A Visit from Home IV – lasting impact

In the morning I take Ashely & Maddy to buy fabric, get hair braided, get dresses measured, and later Karl & Peter to buy fabric, sightsee and have shirts made, then we all go to Osu’s Oxford Street. It’s clear to me that I’m dealing with a family well seasoned by travel. They take the press of hawkers in stride, and after a few transactions are getting best price in the bargaining. Amazing.

For dinner it is Groundnut Soup, the national dish of Ghana [click here for recipe at end of post]. Eric pounds some fufu, and the kids are fascinated by the process. We also serve Omu Tuto, or rice balls, which we think they will prefer, but when we sit down to eat, everyone prefers fufu, and the kids eat it in the traditional way, (with their hands). Amazing.

Then it was off to the airport, and sad good-byes, but happy memories of sandcastling together.

I’ve been thinking a lot about something that George Whitefield wrote near the end of his life, comparing his ministry with John Wesley’s. In many ways Whitefield was the better preacher, drawing larger crowds, getting more prestigious preaching invitations, and doing it in more churches, but in the end he realized, Wesley’s work would be the more remembered. What would be remembered is the product of his organizational skills, which we now call as The Methodist Church. I’ve been thinking a lot about it because of what I’ve learned in this two year hiatus. The biggest surprise for me was watching, admittedly from a great distance, what endured and what didn’t in the church I once pastored. It’s maybe the same feeling that George Whitefield had as he watched much of what he had worked on wash away as time and the tides took their toll. I am glad to have this chance now, to learn this lesson, to see how so much of what I spent so much time on, didn’t last. They were sandcastles, or as my dad called them footprints in the sand. It’s not that sandcastles are a waste of time as much as they are a means to and end, and that end is the relationships that develop while building them. I thought the castles were the end, and spent more time on them than on the relationships. I didn’t see that then, and was too arrogant to learn, because much of the work I did building my castles, I did alone.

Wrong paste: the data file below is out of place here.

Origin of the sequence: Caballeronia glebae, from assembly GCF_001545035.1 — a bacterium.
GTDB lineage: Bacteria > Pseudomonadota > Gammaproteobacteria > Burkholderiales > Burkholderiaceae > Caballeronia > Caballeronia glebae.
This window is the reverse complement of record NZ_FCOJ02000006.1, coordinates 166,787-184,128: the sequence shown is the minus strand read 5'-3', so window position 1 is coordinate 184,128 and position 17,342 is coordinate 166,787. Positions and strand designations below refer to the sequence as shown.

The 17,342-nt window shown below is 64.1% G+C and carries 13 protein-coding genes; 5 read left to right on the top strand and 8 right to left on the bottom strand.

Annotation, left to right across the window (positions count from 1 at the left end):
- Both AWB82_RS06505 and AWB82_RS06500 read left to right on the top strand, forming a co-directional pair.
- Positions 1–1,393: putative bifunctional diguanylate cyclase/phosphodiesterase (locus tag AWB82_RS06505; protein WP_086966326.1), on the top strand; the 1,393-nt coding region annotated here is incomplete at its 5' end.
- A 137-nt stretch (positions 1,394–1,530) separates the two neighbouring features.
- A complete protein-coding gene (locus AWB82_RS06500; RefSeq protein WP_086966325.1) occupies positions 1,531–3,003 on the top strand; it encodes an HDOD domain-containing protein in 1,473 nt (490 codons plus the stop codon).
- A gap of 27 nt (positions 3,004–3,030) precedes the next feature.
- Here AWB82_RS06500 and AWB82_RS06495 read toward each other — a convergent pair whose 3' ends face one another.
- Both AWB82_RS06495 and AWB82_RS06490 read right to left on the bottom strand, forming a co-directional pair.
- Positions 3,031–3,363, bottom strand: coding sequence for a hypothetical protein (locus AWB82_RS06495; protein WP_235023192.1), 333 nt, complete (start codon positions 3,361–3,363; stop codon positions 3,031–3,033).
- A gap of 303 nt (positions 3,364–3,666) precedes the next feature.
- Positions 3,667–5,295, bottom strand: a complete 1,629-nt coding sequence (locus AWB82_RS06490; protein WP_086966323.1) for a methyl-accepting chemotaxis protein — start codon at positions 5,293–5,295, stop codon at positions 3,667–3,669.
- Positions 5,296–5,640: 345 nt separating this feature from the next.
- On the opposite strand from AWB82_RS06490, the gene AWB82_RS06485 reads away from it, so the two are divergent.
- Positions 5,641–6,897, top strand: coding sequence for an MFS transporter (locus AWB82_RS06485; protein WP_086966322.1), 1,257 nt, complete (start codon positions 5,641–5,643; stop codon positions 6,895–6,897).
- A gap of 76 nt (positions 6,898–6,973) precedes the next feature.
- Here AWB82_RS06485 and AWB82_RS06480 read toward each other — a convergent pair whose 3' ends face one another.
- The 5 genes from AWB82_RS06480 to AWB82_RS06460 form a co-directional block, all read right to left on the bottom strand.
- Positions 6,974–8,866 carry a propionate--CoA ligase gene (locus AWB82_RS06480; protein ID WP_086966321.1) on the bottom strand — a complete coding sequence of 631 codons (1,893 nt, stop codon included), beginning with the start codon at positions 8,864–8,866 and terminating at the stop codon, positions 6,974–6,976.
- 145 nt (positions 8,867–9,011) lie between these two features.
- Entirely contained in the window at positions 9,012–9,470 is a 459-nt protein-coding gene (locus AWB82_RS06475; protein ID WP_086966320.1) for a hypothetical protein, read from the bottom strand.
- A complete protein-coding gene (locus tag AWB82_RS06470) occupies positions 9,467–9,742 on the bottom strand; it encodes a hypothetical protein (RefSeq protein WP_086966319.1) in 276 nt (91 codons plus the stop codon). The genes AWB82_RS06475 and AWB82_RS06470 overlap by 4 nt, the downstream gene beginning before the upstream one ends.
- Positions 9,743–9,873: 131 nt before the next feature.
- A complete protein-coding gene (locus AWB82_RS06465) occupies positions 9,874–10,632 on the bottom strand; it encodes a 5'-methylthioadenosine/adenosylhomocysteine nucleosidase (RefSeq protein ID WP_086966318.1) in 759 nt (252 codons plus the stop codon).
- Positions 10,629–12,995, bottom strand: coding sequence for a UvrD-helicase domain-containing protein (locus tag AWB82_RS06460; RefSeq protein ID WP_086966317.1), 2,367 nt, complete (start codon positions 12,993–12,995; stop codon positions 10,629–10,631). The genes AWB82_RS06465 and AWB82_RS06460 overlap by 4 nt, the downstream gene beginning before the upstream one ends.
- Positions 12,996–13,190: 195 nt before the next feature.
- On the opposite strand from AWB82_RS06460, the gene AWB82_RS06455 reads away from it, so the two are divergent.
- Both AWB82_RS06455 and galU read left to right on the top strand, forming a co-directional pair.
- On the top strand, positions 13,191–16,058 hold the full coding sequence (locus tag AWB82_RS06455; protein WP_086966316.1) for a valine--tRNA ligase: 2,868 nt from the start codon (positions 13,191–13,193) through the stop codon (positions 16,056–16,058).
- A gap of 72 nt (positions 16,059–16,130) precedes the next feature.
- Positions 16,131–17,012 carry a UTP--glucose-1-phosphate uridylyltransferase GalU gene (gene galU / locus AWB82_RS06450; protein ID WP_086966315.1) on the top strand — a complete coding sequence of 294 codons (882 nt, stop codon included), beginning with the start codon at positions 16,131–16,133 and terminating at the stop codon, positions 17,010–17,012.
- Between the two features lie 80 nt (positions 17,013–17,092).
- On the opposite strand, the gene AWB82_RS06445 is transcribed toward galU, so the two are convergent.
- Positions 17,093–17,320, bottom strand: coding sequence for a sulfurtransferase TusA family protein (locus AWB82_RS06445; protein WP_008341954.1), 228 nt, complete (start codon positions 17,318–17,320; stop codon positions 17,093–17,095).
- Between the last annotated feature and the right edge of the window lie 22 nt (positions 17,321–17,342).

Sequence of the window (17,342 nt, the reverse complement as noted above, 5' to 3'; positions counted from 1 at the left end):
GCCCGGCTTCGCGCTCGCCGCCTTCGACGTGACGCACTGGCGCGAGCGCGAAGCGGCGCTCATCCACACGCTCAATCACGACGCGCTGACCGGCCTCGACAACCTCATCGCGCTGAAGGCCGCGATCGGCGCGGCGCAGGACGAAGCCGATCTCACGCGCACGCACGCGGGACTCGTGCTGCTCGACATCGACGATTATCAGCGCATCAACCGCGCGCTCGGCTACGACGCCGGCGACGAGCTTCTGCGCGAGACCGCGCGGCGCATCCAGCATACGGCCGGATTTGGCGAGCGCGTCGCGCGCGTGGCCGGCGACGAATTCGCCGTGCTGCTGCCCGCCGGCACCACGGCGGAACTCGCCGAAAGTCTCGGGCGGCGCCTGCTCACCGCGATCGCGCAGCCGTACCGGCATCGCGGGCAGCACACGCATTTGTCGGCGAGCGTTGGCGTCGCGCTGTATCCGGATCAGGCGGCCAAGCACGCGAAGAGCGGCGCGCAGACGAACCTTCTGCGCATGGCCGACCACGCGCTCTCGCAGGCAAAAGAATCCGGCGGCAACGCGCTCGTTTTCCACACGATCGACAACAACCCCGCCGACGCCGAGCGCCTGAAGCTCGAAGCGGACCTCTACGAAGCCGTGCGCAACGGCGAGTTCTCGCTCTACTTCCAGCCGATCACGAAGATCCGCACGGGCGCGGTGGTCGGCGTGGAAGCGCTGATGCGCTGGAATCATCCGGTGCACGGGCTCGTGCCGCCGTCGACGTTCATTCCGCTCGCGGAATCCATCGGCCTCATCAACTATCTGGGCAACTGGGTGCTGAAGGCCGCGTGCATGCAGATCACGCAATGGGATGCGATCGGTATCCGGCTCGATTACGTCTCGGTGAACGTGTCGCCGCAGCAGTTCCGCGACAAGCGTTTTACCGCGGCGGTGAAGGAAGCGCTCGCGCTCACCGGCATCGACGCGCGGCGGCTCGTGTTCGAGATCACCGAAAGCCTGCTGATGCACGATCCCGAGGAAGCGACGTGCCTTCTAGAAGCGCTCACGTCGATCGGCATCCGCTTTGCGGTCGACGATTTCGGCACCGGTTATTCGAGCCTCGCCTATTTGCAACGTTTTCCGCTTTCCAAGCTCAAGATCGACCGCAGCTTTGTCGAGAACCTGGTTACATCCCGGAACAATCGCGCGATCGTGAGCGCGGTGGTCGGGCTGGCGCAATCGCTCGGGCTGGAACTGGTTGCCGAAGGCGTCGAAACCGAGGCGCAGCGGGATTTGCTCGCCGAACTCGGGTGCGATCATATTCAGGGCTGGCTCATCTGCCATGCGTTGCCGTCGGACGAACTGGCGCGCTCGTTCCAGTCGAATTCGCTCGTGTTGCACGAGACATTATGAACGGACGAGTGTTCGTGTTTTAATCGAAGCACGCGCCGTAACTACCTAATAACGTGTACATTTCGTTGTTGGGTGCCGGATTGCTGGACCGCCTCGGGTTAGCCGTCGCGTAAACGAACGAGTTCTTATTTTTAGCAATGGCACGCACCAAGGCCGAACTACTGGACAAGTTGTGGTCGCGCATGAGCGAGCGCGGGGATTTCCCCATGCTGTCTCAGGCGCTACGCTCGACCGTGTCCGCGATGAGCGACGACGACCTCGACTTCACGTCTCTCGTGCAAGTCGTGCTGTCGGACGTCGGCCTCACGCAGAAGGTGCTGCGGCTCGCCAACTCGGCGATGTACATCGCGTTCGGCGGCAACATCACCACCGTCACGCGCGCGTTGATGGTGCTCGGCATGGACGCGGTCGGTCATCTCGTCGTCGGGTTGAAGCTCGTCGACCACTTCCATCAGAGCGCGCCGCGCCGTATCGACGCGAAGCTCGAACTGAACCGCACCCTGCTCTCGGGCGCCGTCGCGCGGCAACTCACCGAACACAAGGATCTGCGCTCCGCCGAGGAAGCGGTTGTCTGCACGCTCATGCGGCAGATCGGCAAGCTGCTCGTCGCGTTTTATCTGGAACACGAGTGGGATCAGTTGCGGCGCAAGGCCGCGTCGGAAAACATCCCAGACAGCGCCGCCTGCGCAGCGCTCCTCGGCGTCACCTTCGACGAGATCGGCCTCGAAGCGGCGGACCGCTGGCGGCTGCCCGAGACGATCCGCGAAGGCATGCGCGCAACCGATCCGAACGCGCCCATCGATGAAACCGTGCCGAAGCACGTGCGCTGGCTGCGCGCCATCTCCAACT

I should have known this, after all the church I worked in while in seminary experienced a pastor change while I was on staff, and I watched as much of the ministry of the former pastor, who I loved, wash away. There was no one to rebuild his sandcastles. What remained then, and does to this day, at least to me, was the mentoring he did for me in my preparation for the ordained ministry.

I’ve been forced to think about my lasting impact here in Ghana, and it calls to mind the words the interim pastor spoke when he was appointed. “I’m not here for a long time,” he said, “but I am here for a good time.” Maybe that’s not what he said, and I just remember it that way, but those could be my words about my time in Ghana, at least the part about having a good time. What has forced me to look at my lasting impact here is the request from Hyde Park United Methodist [click here], in Austin, that joins First Baptist Church of Pendelton Hill (Connecticut), and The Church at Horseshoe Bay (Texas) [click here] in partnering with our ministry. They asked for a presentation, and I see how difficult it is to sum up 18 months of ministry in just six minutes. Nonetheless, its forced me to take a hard look at how we have spent our time, and doing so calls to mind a Ghanaian proverb, “The beautiful cloth does not wear itself.” It means that no matter how good we are, or intend to be, our goodness must make a difference to others, it must be “worn” like a cloth. The proverb councils us to take a sober estimation of ourselves, and nothing does that like putting together a seven minute video of our life. But it starts me wondering, how does this part fit in with the parts that came before it? And what difference did it all make, or to get back to my tag line of the last few weeks, “What you do may not change the world, but it will change you.” Is that enough? I mean I feel changed, and have come to realize that much of the change has come as a result of this injury, creating in me precisely the type of change that had to be made in my life. I was such a do-er, and not always to the betterment of humankind. Now I’m forced to be more of a be-er, at least that’s what it feels like in our eight minute video.

Well, to view the video, [click here].

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